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A resource-based view of green supply management

Listed author(s):
  • Gavronski, Iuri
  • Klassen, Robert D.
  • Vachon, Stephan
  • Nascimento, Luis Felipe Machado do
Registered author(s):

    Companies are being increasingly pressured to consider environmental concerns in their manufacturing activities and, more recently, with regard to their supply bases. Despite the broad range of literature that links performance to both green manufacturing capabilities such as pollution prevention and green supply management (GSM), managers are having difficulties developing a greener supply chain. The objective of this paper is to provide a model for development of GSM capabilities. Using the resource-based view of the firm (RBV) as the theoretical background, we postulate that plant resources are positively related to green manufacturing capabilities, which in turn are positively related to GSM capabilities. The data from a survey of a sample of manufacturing plants indicates that a managerial philosophy that includes external knowledge exchange directly supports both greener process management and environmental collaboration with suppliers. However, this managerial philosophy is only indirectly related to supplier selection and monitoring. The managerial implications of these findings are twofold: managers seeking to implement GSM need to view internal investment in green process management as a step toward environmental management of their external supply chains. They also must realize that green process management requires the support of other resources, such as environmental investments and top management commitment.

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    File URL: http://www.sciencedirect.com/science/article/pii/S1366554511000792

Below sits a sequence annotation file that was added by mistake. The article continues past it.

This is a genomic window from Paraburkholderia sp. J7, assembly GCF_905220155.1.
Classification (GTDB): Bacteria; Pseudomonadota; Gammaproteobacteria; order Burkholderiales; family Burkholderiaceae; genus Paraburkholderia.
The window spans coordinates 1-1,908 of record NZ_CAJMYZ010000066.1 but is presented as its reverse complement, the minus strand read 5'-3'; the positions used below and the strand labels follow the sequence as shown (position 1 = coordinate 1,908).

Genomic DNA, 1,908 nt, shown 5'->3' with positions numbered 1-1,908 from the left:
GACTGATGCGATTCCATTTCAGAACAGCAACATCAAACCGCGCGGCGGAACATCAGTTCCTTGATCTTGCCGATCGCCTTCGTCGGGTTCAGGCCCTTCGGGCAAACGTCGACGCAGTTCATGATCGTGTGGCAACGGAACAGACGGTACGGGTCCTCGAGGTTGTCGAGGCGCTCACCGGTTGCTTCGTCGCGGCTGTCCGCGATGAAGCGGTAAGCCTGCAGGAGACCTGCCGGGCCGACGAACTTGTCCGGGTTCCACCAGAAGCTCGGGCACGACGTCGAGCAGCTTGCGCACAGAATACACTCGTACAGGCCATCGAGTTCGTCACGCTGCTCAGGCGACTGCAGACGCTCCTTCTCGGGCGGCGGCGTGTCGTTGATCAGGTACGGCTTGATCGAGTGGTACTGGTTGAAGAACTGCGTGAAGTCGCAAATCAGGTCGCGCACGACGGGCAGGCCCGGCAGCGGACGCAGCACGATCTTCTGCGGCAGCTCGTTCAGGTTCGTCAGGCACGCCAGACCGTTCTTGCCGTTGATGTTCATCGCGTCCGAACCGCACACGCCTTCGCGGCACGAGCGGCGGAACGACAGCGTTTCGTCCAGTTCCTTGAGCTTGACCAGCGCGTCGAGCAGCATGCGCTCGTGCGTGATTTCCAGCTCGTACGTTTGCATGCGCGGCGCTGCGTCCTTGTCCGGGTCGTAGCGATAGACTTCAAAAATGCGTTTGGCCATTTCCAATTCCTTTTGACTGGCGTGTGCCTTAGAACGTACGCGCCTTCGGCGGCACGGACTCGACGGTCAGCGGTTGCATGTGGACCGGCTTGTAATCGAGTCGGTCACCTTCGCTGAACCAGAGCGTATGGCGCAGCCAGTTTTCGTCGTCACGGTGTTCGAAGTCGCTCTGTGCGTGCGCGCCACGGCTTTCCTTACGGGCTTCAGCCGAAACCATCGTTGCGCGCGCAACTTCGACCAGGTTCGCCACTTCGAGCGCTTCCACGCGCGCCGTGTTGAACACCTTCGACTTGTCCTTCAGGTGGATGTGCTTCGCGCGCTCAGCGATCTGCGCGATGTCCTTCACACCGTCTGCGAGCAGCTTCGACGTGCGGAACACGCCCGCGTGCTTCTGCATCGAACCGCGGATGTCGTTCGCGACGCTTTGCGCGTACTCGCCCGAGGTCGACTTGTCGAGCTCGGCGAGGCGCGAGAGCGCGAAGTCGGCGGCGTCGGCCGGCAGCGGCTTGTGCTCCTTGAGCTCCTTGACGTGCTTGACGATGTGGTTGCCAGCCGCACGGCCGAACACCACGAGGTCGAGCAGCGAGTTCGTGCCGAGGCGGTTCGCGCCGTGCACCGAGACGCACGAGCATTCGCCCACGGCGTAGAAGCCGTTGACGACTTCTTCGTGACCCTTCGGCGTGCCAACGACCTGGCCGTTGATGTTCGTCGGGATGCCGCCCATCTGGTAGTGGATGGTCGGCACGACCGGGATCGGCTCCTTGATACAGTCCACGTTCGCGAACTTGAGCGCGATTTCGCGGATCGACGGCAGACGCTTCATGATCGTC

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    Article provided by Elsevier in its journal Transportation Research Part E: Logistics and Transportation Review.

    Volume (Year): 47 (2011)
    Issue (Month): 6 ()
    Pages: 872-885

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    Handle: RePEc:eee:transe:v:47:y:2011:i:6:p:872-885
    DOI: 10.1016/j.tre.2011.05.018
    Contact details of provider: Web page: http://www.elsevier.com/wps/find/journaldescription.cws_home/600244/description#description

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    1. Zhu, Qinghua & Sarkis, Joseph & Lai, Kee-hung, 2008. "Green supply chain management implications for "closing the loop"," Transportation Research Part E: Logistics and Transportation Review, Elsevier, vol. 44(1), pages 1-18, January.
    2. Chen, Yenming J. & Sheu, Jiuh-Biing, 2009. "Environmental-regulation pricing strategies for green supply chain management," Transportation Research Part E: Logistics and Transportation Review, Elsevier, vol. 45(5), pages 667-677, September.
    3. Wheeler, David, 2001. "Racing to the bottom : foreign investment and air pollution in developing countries," Policy Research Working Paper Series 2524, The World Bank.
    4. Ingemar Dierickx & Karel Cool, 1989. "Asset Stock Accumulation and Sustainability of Competitive Advantage," Management Science, INFORMS, vol. 35(12), pages 1504-1511, December.
    5. Wu, Lei-Yu, 2010. "Applicability of the resource-based and dynamic-capability views under environmental volatility," Journal of Business Research, Elsevier, vol. 63(1), pages 27-31, January.
    6. Charles J. Corbett & Robert D. Klassen, 2006. "Extending the Horizons: Environmental Excellence as Key to Improving Operations," Manufacturing & Service Operations Management, INFORMS, vol. 8(1), pages 5-22, March.
    7. Carter, Craig R. & Jennings, Marianne M., 2002. "Social responsibility and supply chain relationships," Transportation Research Part E: Logistics and Transportation Review, Elsevier, vol. 38(1), pages 37-52, January.
    8. Mari Sako, 2004. "Supplier development at Honda, Nissan and Toyota: comparative case studies of organizational capability enhancement," Industrial and Corporate Change, Oxford University Press, vol. 13(2), pages 281-308, April.
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